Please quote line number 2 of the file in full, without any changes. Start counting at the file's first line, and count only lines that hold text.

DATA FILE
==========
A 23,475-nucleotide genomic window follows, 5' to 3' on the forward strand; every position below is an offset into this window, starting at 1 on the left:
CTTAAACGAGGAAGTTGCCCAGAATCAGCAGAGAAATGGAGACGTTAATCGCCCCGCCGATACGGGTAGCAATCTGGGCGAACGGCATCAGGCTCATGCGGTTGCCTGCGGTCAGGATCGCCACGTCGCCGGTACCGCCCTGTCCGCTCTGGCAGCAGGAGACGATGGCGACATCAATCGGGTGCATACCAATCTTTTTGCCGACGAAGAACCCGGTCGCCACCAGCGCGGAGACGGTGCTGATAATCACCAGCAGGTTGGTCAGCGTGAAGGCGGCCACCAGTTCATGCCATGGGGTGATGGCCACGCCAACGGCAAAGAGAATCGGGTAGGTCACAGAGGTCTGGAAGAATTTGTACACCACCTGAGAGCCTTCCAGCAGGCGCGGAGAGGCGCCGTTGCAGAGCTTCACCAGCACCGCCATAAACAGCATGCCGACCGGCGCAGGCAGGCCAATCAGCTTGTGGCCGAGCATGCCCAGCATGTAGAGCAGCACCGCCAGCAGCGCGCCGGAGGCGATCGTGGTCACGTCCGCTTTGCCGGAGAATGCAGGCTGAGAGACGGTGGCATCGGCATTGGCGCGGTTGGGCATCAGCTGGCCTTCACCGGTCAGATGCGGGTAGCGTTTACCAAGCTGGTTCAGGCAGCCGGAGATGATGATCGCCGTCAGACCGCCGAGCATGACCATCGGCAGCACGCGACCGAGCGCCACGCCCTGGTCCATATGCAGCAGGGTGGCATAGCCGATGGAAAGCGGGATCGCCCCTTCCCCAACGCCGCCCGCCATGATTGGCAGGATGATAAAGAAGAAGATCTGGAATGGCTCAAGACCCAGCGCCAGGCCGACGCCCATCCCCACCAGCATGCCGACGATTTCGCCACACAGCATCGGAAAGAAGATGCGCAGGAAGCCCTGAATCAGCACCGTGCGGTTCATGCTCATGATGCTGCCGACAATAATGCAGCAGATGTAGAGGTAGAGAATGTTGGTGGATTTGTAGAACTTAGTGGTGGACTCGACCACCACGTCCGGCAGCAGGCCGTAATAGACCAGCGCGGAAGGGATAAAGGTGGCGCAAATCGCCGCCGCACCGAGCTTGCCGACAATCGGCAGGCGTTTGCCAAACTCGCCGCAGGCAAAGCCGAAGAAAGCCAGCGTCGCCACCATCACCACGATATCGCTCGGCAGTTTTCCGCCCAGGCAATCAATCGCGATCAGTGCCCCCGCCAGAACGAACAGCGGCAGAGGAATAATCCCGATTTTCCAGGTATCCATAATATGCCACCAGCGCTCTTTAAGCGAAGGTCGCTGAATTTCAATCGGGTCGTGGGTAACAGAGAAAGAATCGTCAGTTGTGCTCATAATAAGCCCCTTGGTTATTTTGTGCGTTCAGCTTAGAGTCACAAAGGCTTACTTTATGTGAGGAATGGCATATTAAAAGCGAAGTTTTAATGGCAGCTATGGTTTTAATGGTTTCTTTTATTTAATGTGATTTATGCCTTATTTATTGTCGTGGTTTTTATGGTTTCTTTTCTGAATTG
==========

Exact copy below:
CTTAAACGAGGAAGTTGCCCAGAATCAGCAGAGAAATGGAGACGTTAATCGCCCCGCCGATACGGGTAGCAATCTGGGCGAACGGCATCAGGCTCATGCGGTTGCCTGCGGTCAGGATCGCCACGTCGCCGGTACCGCCCTGTCCGCTCTGGCAGCAGGAGACGATGGCGACATCAATCGGGTGCATACCAATCTTTTTGCCGACGAAGAACCCGGTCGCCACCAGCGCGGAGACGGTGCTGATAATCACCAGCAGGTTGGTCAGCGTGAAGGCGGCCACCAGTTCATGCCATGGGGTGATGGCCACGCCAACGGCAAAGAGAATCGGGTAGGTCACAGAGGTCTGGAAGAATTTGTACACCACCTGAGAGCCTTCCAGCAGGCGCGGAGAGGCGCCGTTGCAGAGCTTCACCAGCACCGCCATAAACAGCATGCCGACCGGCGCAGGCAGGCCAATCAGCTTGTGGCCGAGCATGCCCAGCATGTAGAGCAGCACCGCCAGCAGCGCGCCGGAGGCGATCGTGGTCACGTCCGCTTTGCCGGAGAATGCAGGCTGAGAGACGGTGGCATCGGCATTGGCGCGGTTGGGCATCAGCTGGCCTTCACCGGTCAGATGCGGGTAGCGTTTACCAAGCTGGTTCAGGCAGCCGGAGATGATGATCGCCGTCAGACCGCCGAGCATGACCATCGGCAGCACGCGACCGAGCGCCACGCCCTGGTCCATATGCAGCAGGGTGGCATAGCCGATGGAAAGCGGGATCGCCCCTTCCCCAACGCCGCCCGCCATGATTGGCAGGATGATAAAGAAGAAGATCTGGAATGGCTCAAGACCCAGCGCCAGGCCGACGCCCATCCCCACCAGCATGCCGACGATTTCGCCACACAGCATCGGAAAGAAGATGCGCAGGAAGCCCTGAATCAGCACCGTGCGGTTCATGCTCATGATGCTGCCGACAATAATGCAGCAGATGTAGAGGTAGAGAATGTTGGTGGATTTGTAGAACTTAGTGGTGGACTCGACCACCACGTCCGGCAGCAGGCCGTAATAGACCAGCGCGGAAGGGATAAAGGTGGCGCAAATCGCCGCCGCACCGAGCTTGCCGACAATCGGCAGGCGTTTGCCAAACTCGCCGCAGGCAAAGCCGAAGAAAGCCAGCGTCGCCACCATCACCACGATATCGCTCGGCAGTTTTCCGCCCAGGCAATCAATCGCGATCAGTGCCCCCGCCAGAACGAACAGCGGCAGAGGAATAATCCCGATTTTCCAGGTATCCATAATATGCCACCAGCGCTCTTTAAGCGAAGGTCGCTGAATTTCAATCGGGTCGTGGGTAACAGAGAAAGAATCGTCAGTTGTGCTCATAATAAGCCCCTTGGTTATTTTGTGCGTTCAGCTTAGAGTCACAAAGGCTTACTTTATGTGAGGAATGGCATATTAAAAGCGAAGTTTTAATGGCAGCTATGGTTTTAATGGTTTCTTTTATTTAATGTGATTTATGCCTTATTTATTGTCGTGGTTTTTATGGTTTCTTTTCTGAATTG